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Anti-crisis regulation in commercial real estate: taking the 2022 experience into account when shaping strategies in 2023

17 February 2023

Legal trends in the commercial real estate market

The year 2022 was a time of transformation for the commercial real estate market, which after the lockdowns and restrictive measures during the COVID-19 pandemic is once again being tested for resilience and adaptability to change.

Trends in commercial real estate largely align with the general mood in the business environment: increasingly the need is felt to conduct a qualitative review of business strategies, taking into account the specifics of the particular industry and assets, and to implement “countermeasures” in response to the pressure of sanctions and the mass exit of foreign companies from the Russian market.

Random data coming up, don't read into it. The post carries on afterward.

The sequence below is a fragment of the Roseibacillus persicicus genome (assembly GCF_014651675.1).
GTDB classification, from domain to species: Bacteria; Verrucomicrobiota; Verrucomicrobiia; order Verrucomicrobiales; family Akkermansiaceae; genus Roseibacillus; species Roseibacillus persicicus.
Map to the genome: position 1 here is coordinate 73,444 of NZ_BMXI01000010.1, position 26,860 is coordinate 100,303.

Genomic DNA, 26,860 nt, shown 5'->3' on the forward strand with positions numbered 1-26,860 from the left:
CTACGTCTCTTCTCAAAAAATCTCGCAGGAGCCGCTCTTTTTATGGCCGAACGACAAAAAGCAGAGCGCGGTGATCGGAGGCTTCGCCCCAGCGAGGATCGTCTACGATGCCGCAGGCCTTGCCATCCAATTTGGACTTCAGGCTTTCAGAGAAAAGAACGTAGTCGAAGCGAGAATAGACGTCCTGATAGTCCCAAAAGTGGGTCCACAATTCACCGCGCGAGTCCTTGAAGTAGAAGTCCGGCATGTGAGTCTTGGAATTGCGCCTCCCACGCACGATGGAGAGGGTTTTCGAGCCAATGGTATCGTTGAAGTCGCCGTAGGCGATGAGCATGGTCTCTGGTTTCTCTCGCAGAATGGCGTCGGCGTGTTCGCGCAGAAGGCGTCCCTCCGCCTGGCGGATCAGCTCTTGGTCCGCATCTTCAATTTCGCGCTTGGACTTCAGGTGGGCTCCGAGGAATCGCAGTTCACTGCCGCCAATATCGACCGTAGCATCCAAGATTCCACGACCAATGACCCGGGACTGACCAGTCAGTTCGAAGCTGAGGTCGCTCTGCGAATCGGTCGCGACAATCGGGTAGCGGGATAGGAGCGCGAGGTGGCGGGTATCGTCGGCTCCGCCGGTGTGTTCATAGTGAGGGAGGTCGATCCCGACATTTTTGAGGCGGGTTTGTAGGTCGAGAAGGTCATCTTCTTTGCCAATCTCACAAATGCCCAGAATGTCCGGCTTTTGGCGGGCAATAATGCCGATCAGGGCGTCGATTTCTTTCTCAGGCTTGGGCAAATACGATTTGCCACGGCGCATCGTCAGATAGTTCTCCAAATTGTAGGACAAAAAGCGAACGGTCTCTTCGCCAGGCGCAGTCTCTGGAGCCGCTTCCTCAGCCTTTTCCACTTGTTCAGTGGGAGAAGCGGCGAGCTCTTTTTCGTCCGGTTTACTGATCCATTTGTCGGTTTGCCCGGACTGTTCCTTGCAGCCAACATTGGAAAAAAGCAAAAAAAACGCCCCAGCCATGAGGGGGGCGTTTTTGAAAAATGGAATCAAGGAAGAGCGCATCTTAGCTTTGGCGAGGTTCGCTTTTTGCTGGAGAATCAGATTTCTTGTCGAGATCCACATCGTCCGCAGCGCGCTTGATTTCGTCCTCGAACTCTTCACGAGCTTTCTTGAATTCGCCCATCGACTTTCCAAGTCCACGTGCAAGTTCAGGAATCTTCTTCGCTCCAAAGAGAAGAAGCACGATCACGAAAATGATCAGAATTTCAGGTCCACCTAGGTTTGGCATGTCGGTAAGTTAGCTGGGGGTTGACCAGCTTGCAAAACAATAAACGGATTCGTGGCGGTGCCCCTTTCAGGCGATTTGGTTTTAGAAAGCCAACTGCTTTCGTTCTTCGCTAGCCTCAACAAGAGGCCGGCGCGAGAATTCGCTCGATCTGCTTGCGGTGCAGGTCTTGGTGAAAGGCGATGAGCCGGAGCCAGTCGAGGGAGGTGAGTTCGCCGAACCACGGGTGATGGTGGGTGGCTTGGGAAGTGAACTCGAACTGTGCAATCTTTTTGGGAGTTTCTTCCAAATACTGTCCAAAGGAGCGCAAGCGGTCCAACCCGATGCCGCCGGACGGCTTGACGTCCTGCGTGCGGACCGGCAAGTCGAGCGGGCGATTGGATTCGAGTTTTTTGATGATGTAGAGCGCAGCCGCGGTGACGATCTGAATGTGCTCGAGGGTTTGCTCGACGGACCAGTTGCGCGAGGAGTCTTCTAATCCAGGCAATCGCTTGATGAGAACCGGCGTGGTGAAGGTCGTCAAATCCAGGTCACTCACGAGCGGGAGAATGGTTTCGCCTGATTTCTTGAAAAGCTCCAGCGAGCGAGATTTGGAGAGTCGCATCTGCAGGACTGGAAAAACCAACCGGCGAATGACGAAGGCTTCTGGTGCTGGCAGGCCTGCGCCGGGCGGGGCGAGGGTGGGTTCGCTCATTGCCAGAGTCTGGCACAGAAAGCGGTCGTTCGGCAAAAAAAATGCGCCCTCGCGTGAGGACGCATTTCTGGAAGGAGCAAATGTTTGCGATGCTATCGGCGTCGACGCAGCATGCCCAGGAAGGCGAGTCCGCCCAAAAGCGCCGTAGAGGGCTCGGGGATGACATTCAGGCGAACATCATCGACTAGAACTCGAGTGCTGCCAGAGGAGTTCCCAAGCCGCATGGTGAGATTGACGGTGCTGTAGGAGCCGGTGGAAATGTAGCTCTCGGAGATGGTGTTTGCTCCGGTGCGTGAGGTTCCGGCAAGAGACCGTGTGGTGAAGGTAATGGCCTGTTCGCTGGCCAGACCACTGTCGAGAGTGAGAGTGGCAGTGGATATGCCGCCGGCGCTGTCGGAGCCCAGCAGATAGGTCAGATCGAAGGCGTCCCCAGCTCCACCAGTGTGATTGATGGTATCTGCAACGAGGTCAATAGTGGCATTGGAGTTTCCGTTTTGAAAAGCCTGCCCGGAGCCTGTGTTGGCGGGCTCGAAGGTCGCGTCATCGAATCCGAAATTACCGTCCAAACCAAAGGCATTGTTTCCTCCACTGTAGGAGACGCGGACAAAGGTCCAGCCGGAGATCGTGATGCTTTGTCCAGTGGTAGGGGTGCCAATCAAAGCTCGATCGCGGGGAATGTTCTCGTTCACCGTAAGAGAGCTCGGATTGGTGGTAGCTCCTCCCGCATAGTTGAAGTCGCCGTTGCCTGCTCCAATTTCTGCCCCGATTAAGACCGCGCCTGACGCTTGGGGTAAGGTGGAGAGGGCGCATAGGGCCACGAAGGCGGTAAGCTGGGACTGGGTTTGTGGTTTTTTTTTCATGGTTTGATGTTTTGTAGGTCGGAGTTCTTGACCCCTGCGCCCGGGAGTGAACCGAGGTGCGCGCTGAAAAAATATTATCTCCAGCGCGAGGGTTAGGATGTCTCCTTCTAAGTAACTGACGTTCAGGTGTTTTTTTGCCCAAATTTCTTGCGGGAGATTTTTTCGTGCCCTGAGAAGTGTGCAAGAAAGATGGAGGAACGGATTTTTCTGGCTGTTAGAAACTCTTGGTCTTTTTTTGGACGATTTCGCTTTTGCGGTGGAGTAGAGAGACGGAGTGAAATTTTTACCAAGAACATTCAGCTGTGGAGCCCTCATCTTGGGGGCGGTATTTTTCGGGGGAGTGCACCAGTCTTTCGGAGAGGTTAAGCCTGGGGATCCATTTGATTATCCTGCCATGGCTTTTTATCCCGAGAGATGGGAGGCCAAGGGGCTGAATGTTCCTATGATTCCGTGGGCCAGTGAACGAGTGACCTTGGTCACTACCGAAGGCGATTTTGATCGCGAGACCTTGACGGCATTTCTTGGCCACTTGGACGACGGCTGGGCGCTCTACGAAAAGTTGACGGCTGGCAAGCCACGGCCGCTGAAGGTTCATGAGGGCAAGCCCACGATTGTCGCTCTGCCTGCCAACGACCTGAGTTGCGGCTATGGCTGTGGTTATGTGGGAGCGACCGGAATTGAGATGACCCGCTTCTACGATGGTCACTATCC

The following trends are particularly of note:

  • an increased number of transactions on the transfer of assets to Russian companies, including at a significant discount;
  • the desire of foreign tenants to get out of contractual relationships as quickly as possible, sometimes at great cost, which was most clearly seen in the first half of 2022;
  • landlords’ reorientation of towards Russian market players and companies from “friendly” countries and their needs, as well as the desire to offer the widest possible range of solutions for tenants in the hybrid office segment;
  • Russian tenants’ adaptation to contemporary realities: optimising leased space and rental costs in general; and
  • taking into account anti-crisis rule-making when structuring relationships in the field of commercial real estate.